AS&U's monthly update on trends, issues and legislation affecting education facilities and business.
CLASS SIZE Colorado looks at class-size reduction Colorado Gov. Bill Owens has proposed $500 million in school spending that would reduce class size, help pay for charter-school construction, establish incentive pay for teachers, buy textbooks and provide aid to low-performing schools.
The funding for schools is available because of a constitutional amendment approved by voters in November. It requires the state to increase school funding by the amount of inflation plus 1 percent for each of the next 10 years. School supporters who pushed for the amendment argued that Colorado had not kept up with inflation and was spending $500 less per student in inflation-adjusted dollars than it was in the 1980s.
Owens' plan would direct $375 million to reduce class sizes over 10 years to a maximum of 17 students in grades K to 3.
FACILITIES Panel to study Cleveland school facilities A commission of Cleveland civic leaders, students and parents will search for ways to address the acute facilities needs in the city's 77,000-student district.
The Cleveland Municipal School District has been plagued by deferred maintenance that has allowed facilities to deteriorate to potentially dangerous degrees. The urgency of addressing the district's aging facilities gained steam after a gymnasium roof at one of the city's high schools collapsed in October. Chief Executive Officer Barbara Byrd-Bennett says it will cost at least $1.8 billion to repair Cleveland's 121 schools.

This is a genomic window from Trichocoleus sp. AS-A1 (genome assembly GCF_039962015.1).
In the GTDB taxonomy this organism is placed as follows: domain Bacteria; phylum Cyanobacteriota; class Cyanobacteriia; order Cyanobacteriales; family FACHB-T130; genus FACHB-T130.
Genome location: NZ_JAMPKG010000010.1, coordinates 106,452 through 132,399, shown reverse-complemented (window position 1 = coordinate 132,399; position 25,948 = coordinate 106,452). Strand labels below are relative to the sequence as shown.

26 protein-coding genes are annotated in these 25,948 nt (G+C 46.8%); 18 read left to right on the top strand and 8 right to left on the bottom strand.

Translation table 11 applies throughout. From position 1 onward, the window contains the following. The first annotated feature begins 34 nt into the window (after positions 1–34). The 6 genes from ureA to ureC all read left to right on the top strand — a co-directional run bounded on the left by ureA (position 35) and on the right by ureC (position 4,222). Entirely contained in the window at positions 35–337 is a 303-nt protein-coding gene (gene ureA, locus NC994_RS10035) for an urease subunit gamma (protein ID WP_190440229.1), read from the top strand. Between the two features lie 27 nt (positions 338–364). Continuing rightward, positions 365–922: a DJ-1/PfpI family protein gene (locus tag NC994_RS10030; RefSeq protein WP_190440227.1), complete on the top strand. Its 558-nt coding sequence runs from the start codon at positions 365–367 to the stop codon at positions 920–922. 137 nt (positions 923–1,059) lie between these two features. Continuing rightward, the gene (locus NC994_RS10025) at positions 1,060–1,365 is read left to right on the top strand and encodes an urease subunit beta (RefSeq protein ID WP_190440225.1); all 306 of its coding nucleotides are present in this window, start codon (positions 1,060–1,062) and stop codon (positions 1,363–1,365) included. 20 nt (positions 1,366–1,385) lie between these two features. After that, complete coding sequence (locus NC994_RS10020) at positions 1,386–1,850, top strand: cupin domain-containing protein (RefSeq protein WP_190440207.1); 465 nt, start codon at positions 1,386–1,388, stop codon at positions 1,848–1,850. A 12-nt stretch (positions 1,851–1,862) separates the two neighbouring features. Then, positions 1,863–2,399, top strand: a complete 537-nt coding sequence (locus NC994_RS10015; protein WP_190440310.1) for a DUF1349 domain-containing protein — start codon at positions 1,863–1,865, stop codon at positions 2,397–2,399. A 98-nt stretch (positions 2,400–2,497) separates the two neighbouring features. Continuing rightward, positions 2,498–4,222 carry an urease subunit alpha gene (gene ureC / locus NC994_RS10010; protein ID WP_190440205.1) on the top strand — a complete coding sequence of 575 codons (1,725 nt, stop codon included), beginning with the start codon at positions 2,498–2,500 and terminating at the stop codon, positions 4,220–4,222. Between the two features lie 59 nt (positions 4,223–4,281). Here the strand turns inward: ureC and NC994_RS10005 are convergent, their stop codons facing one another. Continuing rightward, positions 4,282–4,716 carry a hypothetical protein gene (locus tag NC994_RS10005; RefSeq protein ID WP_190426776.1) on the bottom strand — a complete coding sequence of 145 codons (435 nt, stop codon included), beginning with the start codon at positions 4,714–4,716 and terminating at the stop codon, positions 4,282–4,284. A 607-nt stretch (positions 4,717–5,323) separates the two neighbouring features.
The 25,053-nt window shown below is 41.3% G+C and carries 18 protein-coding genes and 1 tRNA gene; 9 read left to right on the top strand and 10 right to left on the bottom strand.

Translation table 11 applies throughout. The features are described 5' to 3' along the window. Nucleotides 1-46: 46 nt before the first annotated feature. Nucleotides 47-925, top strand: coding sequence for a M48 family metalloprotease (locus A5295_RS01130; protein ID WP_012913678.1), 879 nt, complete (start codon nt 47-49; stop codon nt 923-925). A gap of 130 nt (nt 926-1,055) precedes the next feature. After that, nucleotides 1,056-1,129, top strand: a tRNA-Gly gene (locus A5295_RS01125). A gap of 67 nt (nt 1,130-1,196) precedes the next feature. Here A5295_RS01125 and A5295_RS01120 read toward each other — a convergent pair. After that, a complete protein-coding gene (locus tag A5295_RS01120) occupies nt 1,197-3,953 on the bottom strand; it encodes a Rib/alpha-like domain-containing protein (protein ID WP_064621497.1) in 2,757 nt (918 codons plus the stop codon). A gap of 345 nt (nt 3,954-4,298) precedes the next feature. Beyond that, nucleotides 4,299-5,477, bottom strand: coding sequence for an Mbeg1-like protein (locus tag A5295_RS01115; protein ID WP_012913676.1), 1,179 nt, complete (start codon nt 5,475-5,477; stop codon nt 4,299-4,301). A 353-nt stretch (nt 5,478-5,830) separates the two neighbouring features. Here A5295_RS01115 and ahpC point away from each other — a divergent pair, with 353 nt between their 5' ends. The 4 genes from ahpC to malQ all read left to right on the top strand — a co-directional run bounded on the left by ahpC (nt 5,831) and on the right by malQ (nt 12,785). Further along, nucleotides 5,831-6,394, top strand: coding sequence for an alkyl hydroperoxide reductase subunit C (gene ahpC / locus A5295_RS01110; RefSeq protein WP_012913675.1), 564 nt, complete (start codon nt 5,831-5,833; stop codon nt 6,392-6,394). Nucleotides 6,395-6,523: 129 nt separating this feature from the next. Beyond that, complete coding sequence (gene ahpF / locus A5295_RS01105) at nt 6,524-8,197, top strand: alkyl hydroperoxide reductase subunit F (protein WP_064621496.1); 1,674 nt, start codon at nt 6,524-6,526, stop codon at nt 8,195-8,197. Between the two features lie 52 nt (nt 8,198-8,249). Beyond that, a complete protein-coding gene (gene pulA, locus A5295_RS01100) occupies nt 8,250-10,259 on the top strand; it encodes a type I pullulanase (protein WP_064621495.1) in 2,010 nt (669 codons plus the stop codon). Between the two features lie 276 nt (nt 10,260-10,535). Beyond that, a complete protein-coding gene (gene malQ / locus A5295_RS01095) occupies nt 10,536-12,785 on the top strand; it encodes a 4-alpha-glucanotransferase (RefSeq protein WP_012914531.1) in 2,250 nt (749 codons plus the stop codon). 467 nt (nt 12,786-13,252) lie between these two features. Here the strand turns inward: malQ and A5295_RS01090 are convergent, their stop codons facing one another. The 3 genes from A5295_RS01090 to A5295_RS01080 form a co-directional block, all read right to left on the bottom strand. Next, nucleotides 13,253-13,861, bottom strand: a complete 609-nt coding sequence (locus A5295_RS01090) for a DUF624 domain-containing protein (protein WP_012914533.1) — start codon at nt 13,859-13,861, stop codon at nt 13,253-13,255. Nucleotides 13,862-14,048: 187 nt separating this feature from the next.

The commission is expected to make long-term recommendations for restoring Cleveland's schools to good condition.
CONSTRUCTION L.A. colleges seek more than $1 billion The Los Angeles Community College District will ask voters in April to approve a record $1.2 billion bond issue that would pay for extensive renovation and construction on the district's nine campuses.
The projects that would result from the bond proceeds include some new buildings, numerous renovations and additions, health and safety improvements, technology upgrades and additional parking facilities. About 110,000 students are enrolled in the nine community colleges throughout Los Angeles County.
The proposal on the April 10 ballot will need to win 55 percent of the vote for approval. The threshold for approval had been a two-thirds majority, but voters passed a referendum in November that reduced the requirement.